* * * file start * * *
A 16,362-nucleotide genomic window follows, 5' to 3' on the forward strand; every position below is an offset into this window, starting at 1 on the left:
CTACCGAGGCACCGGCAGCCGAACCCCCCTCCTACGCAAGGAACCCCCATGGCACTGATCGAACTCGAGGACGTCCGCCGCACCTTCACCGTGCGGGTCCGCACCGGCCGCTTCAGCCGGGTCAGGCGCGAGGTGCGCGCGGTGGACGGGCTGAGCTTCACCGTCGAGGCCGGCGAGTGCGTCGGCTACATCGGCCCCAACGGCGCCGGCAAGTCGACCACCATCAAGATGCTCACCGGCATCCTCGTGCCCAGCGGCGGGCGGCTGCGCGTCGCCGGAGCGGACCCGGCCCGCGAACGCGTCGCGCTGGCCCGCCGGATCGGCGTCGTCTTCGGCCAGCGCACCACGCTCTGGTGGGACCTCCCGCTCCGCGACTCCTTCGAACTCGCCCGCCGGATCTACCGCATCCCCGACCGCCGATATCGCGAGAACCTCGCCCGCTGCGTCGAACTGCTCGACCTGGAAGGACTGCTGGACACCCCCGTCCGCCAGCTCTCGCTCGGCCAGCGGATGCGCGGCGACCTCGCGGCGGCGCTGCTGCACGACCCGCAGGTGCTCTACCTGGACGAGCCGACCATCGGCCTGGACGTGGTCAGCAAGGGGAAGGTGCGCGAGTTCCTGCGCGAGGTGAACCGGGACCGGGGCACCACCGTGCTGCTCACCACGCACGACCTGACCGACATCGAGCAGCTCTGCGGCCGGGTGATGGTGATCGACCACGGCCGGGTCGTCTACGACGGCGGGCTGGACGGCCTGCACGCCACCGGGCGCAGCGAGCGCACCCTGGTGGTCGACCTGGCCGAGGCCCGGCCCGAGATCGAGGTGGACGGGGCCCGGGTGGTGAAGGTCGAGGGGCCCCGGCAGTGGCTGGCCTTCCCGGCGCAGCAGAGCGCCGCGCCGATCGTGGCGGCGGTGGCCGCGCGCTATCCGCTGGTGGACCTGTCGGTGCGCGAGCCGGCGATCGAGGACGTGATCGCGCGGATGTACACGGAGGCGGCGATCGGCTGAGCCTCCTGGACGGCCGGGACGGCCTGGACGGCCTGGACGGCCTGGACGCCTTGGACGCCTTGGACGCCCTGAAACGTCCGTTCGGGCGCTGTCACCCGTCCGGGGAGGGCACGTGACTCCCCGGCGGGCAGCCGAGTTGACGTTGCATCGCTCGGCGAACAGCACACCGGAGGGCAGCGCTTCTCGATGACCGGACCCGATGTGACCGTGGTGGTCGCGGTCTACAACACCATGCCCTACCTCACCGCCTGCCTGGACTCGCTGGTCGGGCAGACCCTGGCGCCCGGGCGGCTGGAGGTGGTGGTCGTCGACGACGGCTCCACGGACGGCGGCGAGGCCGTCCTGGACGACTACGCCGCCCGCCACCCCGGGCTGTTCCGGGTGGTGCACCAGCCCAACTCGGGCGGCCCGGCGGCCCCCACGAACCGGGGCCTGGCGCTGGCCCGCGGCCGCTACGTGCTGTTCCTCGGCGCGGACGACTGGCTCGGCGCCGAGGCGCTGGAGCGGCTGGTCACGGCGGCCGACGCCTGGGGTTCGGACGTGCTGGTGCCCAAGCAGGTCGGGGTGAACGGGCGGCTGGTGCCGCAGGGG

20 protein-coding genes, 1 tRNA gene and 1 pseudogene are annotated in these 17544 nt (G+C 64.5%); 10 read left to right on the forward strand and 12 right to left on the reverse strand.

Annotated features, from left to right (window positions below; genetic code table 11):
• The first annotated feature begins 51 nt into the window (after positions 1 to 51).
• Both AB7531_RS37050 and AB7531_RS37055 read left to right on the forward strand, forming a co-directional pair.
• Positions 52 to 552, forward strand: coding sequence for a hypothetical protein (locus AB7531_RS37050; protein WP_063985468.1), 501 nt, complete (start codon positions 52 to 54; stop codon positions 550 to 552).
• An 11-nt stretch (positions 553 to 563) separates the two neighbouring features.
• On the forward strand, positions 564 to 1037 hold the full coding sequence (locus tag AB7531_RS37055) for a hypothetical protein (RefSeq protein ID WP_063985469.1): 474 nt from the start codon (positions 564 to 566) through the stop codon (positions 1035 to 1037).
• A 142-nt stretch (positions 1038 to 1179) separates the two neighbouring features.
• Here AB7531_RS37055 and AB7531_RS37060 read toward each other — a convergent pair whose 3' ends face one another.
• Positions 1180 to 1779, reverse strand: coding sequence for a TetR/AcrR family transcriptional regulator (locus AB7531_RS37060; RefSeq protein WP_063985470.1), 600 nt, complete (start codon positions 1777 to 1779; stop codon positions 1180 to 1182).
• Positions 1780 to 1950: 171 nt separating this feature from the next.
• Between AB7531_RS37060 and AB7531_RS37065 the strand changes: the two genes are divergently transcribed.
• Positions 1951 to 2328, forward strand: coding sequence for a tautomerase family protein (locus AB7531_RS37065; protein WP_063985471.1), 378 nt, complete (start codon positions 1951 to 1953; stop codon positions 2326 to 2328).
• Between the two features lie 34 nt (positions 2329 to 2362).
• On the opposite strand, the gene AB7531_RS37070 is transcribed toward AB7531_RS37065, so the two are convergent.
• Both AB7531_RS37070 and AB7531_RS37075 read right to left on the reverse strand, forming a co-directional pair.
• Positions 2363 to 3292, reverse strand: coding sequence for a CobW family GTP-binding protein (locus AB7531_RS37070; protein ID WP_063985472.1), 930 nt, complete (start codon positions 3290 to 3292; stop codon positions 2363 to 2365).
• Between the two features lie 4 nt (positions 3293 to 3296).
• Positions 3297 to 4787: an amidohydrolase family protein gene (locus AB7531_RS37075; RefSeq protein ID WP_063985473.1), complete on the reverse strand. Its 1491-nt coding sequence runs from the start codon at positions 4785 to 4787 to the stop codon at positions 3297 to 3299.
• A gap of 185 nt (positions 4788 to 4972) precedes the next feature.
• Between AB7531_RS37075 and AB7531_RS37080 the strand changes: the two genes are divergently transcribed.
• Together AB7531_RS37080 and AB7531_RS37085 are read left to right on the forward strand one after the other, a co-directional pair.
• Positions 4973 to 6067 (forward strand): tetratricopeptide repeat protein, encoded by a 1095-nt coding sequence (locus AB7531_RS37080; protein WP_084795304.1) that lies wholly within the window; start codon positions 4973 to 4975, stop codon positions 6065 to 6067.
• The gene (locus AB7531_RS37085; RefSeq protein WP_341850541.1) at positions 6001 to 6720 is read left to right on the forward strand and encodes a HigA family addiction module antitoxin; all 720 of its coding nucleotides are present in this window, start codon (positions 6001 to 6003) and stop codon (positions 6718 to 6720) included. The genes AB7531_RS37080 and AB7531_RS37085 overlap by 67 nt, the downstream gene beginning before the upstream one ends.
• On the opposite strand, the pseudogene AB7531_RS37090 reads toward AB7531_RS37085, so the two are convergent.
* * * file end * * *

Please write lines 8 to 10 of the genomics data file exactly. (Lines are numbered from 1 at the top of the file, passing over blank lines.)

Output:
• An 11-nt stretch (positions 553 to 563) separates the two neighbouring features.
• On the forward strand, positions 564 to 1037 hold the full coding sequence (locus tag AB7531_RS37055) for a hypothetical protein (RefSeq protein ID WP_063985469.1): 474 nt from the start codon (positions 564 to 566) through the stop codon (positions 1035 to 1037).
• A 142-nt stretch (positions 1038 to 1179) separates the two neighbouring features.